A few albums that will stay in my playlists:

  • Fort Romeau – Insides
  • D’Angelo – Black Messiah
  • Jooris Voorn – Nobody Knows
  • Galantis – Pharmacy
  • Dan Sherman – Places EP

(The last one is a Loöq Records release, but it earned its place on the short list.)

How does this compare to the amount of new music I usually add to my active playlists (not just my library)? At the most I really fall in love with no more than one new album a month, so it was a big increase. I’m still getting to know the albums above, but they’re all keepers.

Since there wasn’t any discomfort involved in listening to only new music, the month went by quickly. Marc had a similar experience. One month might have been too short of a time for this experiment to feel the full effects.

Overall the experiment was a good kick-in-the-pants to expand my listening horizons.

Enter Marc Kate …

WWL30smAs I mentioned above Marc is the host and producer of the Why We Listen podcast. While the typical format is Marc asking the guest to choose three songs – any three songs, for any reason they like – to share and discuss with him, our episode featured a broader discussion about music centering around the June listening experiment. You can listen to our discussion here, or as soon as it posts on iTunes.

Here’s Marc’s take on New Music June:

We live in a world that is changing rapidly, and music isn’t keeping up. It seems to be content with aping the Beach Boys or combining Afro-Beat with post-punk, or looping Italo-Disco album cuts, or discovering faux genres (Yacht Rock) or any other strategy that has been mined for decades. If I’m sounding cynical, it’s because I am. I’m deeply excited about a lot of music I’m hearing, but deeply disappointed in how conservative it all sounds. Complaining that all new music sounds the same is a tired position to take, but it it has never been truer in my lifetime as it is now. If you disagree, I challenge you to point me to five minutes of music that wasn’t possible or is indistinguishable from music that we could have heard 15 or more years ago.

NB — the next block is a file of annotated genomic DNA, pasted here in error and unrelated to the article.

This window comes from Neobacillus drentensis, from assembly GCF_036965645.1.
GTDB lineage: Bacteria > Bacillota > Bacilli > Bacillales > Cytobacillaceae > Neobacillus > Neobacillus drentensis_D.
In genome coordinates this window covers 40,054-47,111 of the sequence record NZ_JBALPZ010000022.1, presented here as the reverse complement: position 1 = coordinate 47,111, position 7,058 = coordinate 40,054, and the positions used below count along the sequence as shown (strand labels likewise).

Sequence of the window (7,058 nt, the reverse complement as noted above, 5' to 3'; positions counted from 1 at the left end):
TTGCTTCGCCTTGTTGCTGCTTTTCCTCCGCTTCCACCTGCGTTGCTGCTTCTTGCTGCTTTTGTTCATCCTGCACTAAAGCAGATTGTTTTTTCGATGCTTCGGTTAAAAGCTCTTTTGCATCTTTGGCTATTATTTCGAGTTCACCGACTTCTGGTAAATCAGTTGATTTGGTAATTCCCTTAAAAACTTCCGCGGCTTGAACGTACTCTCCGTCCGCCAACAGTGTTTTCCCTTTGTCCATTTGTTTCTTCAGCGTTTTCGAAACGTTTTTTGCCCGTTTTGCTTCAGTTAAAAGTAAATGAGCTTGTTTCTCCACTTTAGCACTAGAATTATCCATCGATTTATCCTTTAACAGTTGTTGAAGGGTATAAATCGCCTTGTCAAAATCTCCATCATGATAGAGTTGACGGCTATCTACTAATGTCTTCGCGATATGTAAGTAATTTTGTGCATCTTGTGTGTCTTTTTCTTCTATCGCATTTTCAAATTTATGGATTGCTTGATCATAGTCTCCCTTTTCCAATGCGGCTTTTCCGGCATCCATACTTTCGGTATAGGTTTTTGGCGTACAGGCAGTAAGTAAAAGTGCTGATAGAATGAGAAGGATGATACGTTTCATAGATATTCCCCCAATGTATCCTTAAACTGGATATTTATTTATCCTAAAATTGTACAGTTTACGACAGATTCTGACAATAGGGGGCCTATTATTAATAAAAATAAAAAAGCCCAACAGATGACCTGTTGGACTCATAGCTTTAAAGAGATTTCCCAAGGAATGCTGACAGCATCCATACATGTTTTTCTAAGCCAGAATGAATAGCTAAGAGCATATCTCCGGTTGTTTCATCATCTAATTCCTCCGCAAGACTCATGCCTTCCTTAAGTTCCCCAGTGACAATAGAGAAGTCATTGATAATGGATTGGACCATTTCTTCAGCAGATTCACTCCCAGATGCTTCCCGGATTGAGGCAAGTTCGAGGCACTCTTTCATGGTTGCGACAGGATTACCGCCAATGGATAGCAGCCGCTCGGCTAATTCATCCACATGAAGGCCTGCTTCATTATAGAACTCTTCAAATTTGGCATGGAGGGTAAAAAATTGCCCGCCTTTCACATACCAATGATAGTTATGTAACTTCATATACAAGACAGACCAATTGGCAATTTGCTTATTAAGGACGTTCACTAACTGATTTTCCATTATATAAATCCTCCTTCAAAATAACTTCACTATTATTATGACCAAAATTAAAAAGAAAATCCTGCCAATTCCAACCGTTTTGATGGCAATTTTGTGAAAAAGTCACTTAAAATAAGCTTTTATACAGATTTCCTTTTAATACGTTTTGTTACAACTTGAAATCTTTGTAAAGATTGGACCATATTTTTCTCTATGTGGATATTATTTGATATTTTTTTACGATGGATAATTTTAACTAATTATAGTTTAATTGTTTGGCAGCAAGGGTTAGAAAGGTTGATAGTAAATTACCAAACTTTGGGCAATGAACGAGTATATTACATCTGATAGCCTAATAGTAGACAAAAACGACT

I was raised believing what Jacques Attali said: that “Music is prophecy.” Music is the weather vane, the barometer and the compass. Through it we can know where we are and where we are going. However, for the past few decades, it seems that music mostly reminds us of where we’ve been.

I started my podcast Why We Listen as an excuse to meet with interesting people to learn about their listening habits and learn how music functions for them relative to how I understand music to function for me.

What I discovered, as I spent so much time immersed in this kind of research, is that music really has stagnated. And I’ve been complicit. My listening habits had stagnated too. I’d become lazy and undemanding, settling for middlebrow delights and not asking to be challenged. Technology has made it easy for us to be collectively conservative. We’re surrounded by the music of our grandparents. Public space is more likely to play music that is 30 years old than anything contemporary, and contemporary music is more likely to sound like music that is 30 years old.

This doesn’t sound like prophecy. It sounds like a history lesson, like we’re trying to describe this chaotic new world with dead languages.

So, inspired by JD Moyer’s ‘lifestyle experiments’ as I think of them, I thought to detoxify for a month. I wanted to do my best to purge vintage sounds from my personal soundtrack and see what that would do to my attitude.

What I discovered is what I already knew:
That there is a lot of really fun new music being made with very traditional goals.
That there are some people out there pushing at the edges of what’s possible. Just little nudges. Nothing revolutionary, but promising gestures of discovery.
That there doesn’t seem to be much evidence that some sort of sonic revolt is waiting around the corner.

But I’m patient. And I’m listening.

I’m more optimistic about the current state of music production than Marc, and we have some good back-and-forth in the podcast (as of writing this I haven’t yet heard it, but Marc promised he’d edit out the bits where I sounded like a complete idiot). If they made the cut, I also shared some of my own experiences and frustrations writing and releasing music that inspires me, but isn’t necessarily targeted at any particular audience or market segment. How does your music find its people? And what if those people don’t exist? Should you change your style, chasing what’s popular? Or just do your own weird thing and hope a few other people will like it? Twenty years writing music music and running a record label and I still can’t give you a good answer to this question. I guess it depends on what your goals are, as an artist.

Marc Kate’s most recent album, mentioned on the podcoast, is File: #08, now available from Computer Tapes. His forthcoming album Failing Forms will be released in November.